BONUS TRACKS: Some Thoughts on Spotify, The Real Lady A, and More
Neil Young - Photo by Jim Gavenus
It’s been a rough stretch for Spotify, kicked off last week when Neil Young demanded that the streaming platform choose between hosting his music or a podcast from Joe Rogan that has broadcasted misinformation related to COVID-19. Spotify stuck with Rogan, whose podcast (the platform’s most popular) is licensed to the platform in a contract worth a reported $100 million. So Young’s music has come down, and Joni Mitchell, Nils Lofgren, India.Arie, and Young’s former bandmates David Crosby, Stephen Stills, and Graham Nash have said they want to follow suit. (If you’re still trying to get your head around all of this, you can catch up on the controversy in this explainer from The Associated Press.) A lot of listeners are jumping ship from Spotify as well, and calling for their favorite artists — including roots musicians — to come along. But as Rosanne Cash explains in this piece for Rolling Stone, “it’s not viable for most artists.” Meanwhile, making a living via streaming revenue is likewise not very viable for most artists. So remember as you (re)consider your streaming habits that buying a vinyl album or CD or T-shirt or concert ticket directly from an artist is a real, concrete way to spread good in the world.
Legally, anyway, the dispute between the pop country band formerly known as Lady Antebellum and the blues artist Anita White appears to be over. Both parties filed a request in federal court this week to dismiss their lawsuits over the name Lady A, having reached an undisclosed settlement, Rolling Stone reports. As neither has announced a name change, it seems that both will be using the name going forward. The pop country trio ditched their prior name in 2020 in a performance of support for the Black Lives Matter movement. After some initial “authentic conversations” with White once it came to light that she had been performing and releasing albums under the name “Lady A” for nearly 30 years (because I guess they never Googled it?), they sued her for rights to the name, and White countersued. It’s great to see the matter put to rest, and I hope it’s to everyone’s satisfaction. But it’s hard to get past the appalling disrespect the country trio showed a Black artist, especially in the context of a name change purported to be for reasons of racial sensitivity. Equally upsetting is how the country music industry didn’t bat an eye, inviting the trio to awards shows and even the Grand Ole Opry using their stolen name without so much as an asterisk. So sure, legally the country trio is in the clear — but in my opinion they still have a lot to answer for.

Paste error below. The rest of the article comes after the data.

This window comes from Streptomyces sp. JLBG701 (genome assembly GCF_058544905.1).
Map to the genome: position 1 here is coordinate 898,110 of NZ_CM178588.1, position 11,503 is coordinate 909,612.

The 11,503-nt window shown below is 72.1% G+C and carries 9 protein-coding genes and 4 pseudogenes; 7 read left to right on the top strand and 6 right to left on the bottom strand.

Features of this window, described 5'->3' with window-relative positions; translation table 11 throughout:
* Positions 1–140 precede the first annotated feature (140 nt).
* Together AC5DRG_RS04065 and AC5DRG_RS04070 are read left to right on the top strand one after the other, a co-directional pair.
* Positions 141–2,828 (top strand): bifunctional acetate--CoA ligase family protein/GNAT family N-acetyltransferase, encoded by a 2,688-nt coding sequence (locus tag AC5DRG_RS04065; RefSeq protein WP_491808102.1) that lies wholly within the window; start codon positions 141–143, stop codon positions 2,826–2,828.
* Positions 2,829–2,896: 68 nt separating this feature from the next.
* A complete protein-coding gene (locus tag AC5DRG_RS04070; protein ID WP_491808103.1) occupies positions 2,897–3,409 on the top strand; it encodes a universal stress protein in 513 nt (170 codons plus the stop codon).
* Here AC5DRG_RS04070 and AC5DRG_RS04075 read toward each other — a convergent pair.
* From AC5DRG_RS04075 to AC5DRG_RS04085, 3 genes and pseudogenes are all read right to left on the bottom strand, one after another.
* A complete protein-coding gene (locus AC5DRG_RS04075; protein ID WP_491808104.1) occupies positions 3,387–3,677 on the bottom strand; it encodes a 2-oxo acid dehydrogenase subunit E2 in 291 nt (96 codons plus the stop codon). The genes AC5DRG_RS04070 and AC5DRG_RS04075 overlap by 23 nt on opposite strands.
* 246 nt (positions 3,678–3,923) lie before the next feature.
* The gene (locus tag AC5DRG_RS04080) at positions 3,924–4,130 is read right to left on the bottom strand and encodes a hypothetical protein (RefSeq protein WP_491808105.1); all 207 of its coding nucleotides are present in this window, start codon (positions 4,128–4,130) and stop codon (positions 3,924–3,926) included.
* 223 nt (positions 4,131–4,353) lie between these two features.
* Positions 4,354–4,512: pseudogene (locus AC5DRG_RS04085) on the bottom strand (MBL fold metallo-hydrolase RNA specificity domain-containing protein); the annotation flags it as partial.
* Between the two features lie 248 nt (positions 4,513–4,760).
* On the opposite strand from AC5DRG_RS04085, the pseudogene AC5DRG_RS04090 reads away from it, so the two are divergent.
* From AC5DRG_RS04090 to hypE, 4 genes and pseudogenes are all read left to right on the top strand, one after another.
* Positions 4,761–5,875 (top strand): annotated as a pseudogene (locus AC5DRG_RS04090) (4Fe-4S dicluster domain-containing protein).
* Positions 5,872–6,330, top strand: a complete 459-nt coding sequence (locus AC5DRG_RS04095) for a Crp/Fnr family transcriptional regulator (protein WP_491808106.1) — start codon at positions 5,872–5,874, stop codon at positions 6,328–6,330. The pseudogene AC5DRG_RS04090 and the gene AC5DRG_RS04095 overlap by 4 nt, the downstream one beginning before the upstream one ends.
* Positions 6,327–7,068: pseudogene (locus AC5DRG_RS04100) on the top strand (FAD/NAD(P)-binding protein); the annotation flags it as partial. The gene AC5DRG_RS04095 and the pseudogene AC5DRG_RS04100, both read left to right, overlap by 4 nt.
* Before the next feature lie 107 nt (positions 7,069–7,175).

The Rock & Roll Hall of Fame announced its nominees for the 2022 induction class, including Kate Bush, Lionel Ritchie, Rage Against the Machine, Eurythmics, and — perhaps most notably — Dolly Parton. Sure, rock isn’t probably the first genre we’d place her in, but as Jon Freeman notes in this fantastic piece for Rolling Stone advocating for her induction, “there’s an air of rock & roll spectacle to the way she’s walked in those high-heeled shoes day after day” for the last 60 years. The Hall of Fame inductees are voted on by selected artists, histories, and music industry workers — but fans have a say too. A fan vote is open now through April 29, and the top five artists selected will be on a “fans ballot” that will factor into the final voting. Inductees will be announced in May, with the induction ceremony planned for fall. Get the full list of nominees and more info via the Rock & Roll Hall of Fame.
An essay titled “Touring While Black” in American Songwriter collects some experiences of Black musicians on the road, some terrifying, some absurd, many a mix of both. “Unfortunately, I have to think about my identity every time I leave my apartment,” says Sunny War, who said she tends to stick close to her hotel room and car when she’s touring in towns that don’t feel welcoming. Jake Blount is among the other artists featured in the piece, which is eye-opening, upsetting, and, sadly, not altogether surprising.
The Americana Music Association UK held a virtual awards show last week for its 2022 honors. Allison Russell’s Outside Child won International Album of the Year, while Click Click Domino by Ida Mae won that honor in the UK-specific category. The International Song of the Year award went to Brandi Carlile’s “Right on Time”; in the UK category it was “Willing” by Lady Nade. Read about the ceremony and the rest of the award winners in this write-up from Uncut.
Meanwhile, the Americana Music Association on this side of the pond has announced its board of directors for 2022. You can learn about the new members and see the full list here.
The pandemic is still hanging in there, and so, happily, are BandCamp Fridays — one day a month when the platform waives its share of sales to maximize the earnings that go directly to artists. BandCamp has announced it will continue its first Friday tradition starting today, and continuing at least through March 4, April 1, and May 6.
WHAT WE’RE LISTENING TO
Here’s a sampling of the songs, albums, bands, and sounds No Depression staffers have been into this week:
Jamestown Revival – “These Days”
Damien Rice – O, which turned 20 this week (check out an appreciation of the album from Stereogum here)
Caroline Spence and Matt Berninger – “I Know You Know Me”
Jesse Daniel featuring Jodi Lyford – “You Asked Me To” (Billy Joe Shaver and Waylon Jennings cover)
Taco Tapes – “I’m Fine”
Trixie Mattel featuring Shakey Graves – “This Town”
Lucius – Good Grief
Talking Heads – Speaking in Tongues
Calexico – “El Mirador,” the title track of their new album coming in April